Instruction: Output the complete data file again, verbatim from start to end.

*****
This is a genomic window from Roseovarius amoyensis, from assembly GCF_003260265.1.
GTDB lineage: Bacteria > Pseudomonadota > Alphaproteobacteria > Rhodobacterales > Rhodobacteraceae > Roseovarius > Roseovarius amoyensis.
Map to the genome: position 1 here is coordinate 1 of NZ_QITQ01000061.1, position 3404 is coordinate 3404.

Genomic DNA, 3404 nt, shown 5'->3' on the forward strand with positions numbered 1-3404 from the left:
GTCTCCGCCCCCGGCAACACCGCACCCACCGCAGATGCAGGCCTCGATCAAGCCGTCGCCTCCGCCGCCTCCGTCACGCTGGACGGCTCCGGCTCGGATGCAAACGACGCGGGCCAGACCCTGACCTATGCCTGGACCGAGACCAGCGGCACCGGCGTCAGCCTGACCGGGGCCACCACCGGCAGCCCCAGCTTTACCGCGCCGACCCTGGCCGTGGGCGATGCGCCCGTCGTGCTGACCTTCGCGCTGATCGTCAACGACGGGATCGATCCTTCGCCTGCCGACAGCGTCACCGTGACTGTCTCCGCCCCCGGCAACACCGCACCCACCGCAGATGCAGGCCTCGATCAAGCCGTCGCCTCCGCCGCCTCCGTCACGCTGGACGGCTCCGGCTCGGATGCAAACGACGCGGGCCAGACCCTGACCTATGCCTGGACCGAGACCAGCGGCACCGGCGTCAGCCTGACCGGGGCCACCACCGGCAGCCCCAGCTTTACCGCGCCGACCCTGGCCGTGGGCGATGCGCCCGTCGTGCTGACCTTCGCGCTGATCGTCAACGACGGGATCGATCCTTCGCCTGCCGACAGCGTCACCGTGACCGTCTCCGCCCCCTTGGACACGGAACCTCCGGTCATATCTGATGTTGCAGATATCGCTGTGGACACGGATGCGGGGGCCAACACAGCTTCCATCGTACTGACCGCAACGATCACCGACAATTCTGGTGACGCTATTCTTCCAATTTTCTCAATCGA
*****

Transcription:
This is a genomic window from Roseovarius amoyensis, from assembly GCF_003260265.1.
GTDB lineage: Bacteria > Pseudomonadota > Alphaproteobacteria > Rhodobacterales > Rhodobacteraceae > Roseovarius > Roseovarius amoyensis.
Map to the genome: position 1 here is coordinate 1 of NZ_QITQ01000061.1, position 3404 is coordinate 3404.

Genomic DNA, 3404 nt, shown 5'->3' on the forward strand with positions numbered 1-3404 from the left:
GTCTCCGCCCCCGGCAACACCGCACCCACCGCAGATGCAGGCCTCGATCAAGCCGTCGCCTCCGCCGCCTCCGTCACGCTGGACGGCTCCGGCTCGGATGCAAACGACGCGGGCCAGACCCTGACCTATGCCTGGACCGAGACCAGCGGCACCGGCGTCAGCCTGACCGGGGCCACCACCGGCAGCCCCAGCTTTACCGCGCCGACCCTGGCCGTGGGCGATGCGCCCGTCGTGCTGACCTTCGCGCTGATCGTCAACGACGGGATCGATCCTTCGCCTGCCGACAGCGTCACCGTGACTGTCTCCGCCCCCGGCAACACCGCACCCACCGCAGATGCAGGCCTCGATCAAGCCGTCGCCTCCGCCGCCTCCGTCACGCTGGACGGCTCCGGCTCGGATGCAAACGACGCGGGCCAGACCCTGACCTATGCCTGGACCGAGACCAGCGGCACCGGCGTCAGCCTGACCGGGGCCACCACCGGCAGCCCCAGCTTTACCGCGCCGACCCTGGCCGTGGGCGATGCGCCCGTCGTGCTGACCTTCGCGCTGATCGTCAACGACGGGATCGATCCTTCGCCTGCCGACAGCGTCACCGTGACCGTCTCCGCCCCCTTGGACACGGAACCTCCGGTCATATCTGATGTTGCAGATATCGCTGTGGACACGGATGCGGGGGCCAACACAGCTTCCATCGTACTGACCGCAACGATCACCGACAATTCTGGTGACGCTATTCTTCCAATTTTCTCAATCGA